Following the extensive news coverage about the planned ending of FogCam, San Francisco State University has asked to preserve and run it indefinitely. Official Statement: San Francisco State University can confirm it has agreed to continue maintaining the FogCam, which prevents shutdown of the service. San Francisco State University has supported operation of the FogCam since its inception in 1994, a major technology milestone at the time. The University looks forward to continuing the webcam’s legacy.
Do all webcams eventually overstay their welcome?
After 25 years of near-continuous operation, FogCam! will shut down at the end of August. Jeff Schwartz and Dan Wong set up the webcam while students at San Francisco State University back in 1994, and announced the decision via Twitter, with a hearty thank you.
Why? The end user lost the love. “The university tolerates us, but they don’t really endorse us,” Schwarz admits.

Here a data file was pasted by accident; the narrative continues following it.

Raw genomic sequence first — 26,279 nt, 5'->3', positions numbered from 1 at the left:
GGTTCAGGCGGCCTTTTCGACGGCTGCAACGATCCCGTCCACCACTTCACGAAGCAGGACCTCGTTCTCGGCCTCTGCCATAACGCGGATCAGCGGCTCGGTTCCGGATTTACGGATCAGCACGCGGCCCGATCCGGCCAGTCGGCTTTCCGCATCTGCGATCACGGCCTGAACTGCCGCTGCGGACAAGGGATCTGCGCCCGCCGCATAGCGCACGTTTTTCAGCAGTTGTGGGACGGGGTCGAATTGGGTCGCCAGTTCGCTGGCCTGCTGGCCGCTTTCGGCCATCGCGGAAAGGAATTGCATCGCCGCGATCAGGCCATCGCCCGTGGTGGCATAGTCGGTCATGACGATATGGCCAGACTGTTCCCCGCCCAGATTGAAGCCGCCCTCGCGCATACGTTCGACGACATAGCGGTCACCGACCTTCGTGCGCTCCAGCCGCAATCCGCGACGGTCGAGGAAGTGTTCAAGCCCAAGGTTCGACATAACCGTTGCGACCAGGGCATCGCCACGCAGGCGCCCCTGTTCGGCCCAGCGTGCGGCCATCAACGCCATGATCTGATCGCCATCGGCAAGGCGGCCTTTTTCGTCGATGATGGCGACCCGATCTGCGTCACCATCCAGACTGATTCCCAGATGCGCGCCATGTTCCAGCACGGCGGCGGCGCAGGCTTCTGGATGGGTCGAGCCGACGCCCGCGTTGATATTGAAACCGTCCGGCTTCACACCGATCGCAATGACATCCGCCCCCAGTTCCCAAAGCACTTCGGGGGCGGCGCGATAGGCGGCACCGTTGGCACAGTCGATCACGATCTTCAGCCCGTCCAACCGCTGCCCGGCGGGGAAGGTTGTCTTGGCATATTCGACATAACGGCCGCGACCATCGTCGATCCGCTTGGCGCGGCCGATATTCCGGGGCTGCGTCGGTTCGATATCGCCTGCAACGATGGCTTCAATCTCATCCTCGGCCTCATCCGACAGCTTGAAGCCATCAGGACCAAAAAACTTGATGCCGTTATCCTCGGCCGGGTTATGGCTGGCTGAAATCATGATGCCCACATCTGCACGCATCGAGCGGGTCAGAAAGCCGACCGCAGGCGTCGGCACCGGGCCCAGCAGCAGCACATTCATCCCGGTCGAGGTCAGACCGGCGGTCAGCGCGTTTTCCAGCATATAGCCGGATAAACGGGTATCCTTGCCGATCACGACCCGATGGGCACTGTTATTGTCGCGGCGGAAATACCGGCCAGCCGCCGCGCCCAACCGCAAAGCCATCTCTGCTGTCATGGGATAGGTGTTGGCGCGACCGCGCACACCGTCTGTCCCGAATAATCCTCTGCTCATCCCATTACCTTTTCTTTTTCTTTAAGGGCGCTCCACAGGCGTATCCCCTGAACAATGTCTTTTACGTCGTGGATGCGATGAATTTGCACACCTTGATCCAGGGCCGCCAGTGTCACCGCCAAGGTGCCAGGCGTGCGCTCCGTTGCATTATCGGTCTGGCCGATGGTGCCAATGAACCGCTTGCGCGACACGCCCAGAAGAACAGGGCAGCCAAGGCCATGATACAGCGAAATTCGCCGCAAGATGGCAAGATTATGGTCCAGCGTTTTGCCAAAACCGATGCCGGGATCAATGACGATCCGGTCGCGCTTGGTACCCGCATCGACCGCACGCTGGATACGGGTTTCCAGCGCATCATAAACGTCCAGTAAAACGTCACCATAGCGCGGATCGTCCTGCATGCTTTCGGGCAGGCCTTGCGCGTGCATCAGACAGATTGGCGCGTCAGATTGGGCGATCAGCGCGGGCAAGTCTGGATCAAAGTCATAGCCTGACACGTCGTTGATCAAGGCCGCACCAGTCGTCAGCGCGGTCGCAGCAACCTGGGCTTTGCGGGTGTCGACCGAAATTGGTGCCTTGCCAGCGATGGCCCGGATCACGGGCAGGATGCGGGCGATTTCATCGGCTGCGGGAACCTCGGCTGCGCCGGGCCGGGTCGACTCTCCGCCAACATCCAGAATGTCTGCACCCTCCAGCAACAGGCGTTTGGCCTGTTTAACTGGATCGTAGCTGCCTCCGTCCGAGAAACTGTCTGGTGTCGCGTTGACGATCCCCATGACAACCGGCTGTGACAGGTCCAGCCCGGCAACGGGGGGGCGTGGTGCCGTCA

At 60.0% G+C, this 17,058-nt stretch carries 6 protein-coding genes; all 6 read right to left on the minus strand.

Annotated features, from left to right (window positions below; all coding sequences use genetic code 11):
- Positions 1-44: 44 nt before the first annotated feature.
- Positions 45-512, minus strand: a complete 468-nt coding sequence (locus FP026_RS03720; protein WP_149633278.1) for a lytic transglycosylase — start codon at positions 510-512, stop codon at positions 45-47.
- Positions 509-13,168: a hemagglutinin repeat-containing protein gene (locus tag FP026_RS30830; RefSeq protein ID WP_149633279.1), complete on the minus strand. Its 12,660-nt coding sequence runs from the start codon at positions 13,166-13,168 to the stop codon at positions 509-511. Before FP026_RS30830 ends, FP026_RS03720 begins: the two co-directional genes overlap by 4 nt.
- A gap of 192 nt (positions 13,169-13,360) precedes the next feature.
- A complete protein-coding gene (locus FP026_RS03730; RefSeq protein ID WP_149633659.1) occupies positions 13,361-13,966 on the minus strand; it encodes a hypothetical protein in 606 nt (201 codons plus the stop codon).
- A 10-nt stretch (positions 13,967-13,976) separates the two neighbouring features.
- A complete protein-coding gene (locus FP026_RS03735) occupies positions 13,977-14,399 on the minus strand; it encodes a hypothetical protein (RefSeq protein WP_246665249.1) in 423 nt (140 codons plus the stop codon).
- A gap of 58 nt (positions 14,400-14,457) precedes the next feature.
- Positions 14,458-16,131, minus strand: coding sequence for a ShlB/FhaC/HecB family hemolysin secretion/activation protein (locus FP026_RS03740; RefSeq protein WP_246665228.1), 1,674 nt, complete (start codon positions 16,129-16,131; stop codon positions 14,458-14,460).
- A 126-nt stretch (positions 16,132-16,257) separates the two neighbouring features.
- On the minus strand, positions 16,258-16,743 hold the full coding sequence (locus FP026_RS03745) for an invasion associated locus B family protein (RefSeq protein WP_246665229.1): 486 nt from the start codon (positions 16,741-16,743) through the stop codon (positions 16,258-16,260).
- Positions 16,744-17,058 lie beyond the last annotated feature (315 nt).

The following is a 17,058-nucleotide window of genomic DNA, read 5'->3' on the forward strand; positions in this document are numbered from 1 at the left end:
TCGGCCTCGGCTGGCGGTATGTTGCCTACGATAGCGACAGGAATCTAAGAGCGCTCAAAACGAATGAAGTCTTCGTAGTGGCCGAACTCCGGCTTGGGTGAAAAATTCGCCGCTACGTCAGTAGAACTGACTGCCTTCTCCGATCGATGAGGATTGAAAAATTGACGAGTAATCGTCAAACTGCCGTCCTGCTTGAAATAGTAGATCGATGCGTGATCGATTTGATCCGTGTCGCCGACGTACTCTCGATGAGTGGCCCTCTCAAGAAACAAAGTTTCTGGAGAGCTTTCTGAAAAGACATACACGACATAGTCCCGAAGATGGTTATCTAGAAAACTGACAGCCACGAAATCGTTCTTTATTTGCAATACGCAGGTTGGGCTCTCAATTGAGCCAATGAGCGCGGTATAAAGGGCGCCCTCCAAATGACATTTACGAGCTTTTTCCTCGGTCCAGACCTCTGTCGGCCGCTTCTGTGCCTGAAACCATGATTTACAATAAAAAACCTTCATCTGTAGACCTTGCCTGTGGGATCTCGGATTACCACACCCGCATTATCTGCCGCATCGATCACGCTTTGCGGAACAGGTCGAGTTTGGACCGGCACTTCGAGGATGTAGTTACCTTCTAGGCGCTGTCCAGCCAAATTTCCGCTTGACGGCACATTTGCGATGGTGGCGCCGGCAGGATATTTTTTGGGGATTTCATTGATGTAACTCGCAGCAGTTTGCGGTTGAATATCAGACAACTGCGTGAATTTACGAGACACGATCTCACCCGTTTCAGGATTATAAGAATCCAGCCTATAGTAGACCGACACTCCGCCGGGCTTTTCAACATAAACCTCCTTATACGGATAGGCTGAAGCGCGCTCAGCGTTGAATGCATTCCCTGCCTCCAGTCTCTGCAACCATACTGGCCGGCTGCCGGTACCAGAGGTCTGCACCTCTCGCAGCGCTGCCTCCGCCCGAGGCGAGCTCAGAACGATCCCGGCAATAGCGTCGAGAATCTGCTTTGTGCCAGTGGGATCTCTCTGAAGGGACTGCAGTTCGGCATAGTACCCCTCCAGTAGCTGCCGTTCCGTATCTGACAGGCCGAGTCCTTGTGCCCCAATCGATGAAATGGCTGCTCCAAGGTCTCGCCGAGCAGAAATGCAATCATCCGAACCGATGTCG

Here’s our farewell tribute:
FogCam!’s 25-year run has meant that it outlasted another of the web’s earliest webcams. Cambridge University’s coffee pot cam came online a year earlier in 1993, as a way for one scientist who worked at the university to check the status of a coffee pot remotely, without getting up. I relate. My laundry room has a MacGivered webcam so I can check if the load is finished without going downstairs.
What sunk the CoffeeCam was old code. So in that sense FogCam! was a technical marvel. It was just a ’90s Mac and a random camera from the student bookstore. It lived through the early internet, Web 2.0, and then became a social media darling. I wonder if I should put LaundryCam on social media?
Speaking of which, FogCam! creator Jeff Schwartz may also be the creator of cats on the Internet. In 1995, he set up a camera to monitor his beloved cats—Petunia and Web—while he was in class.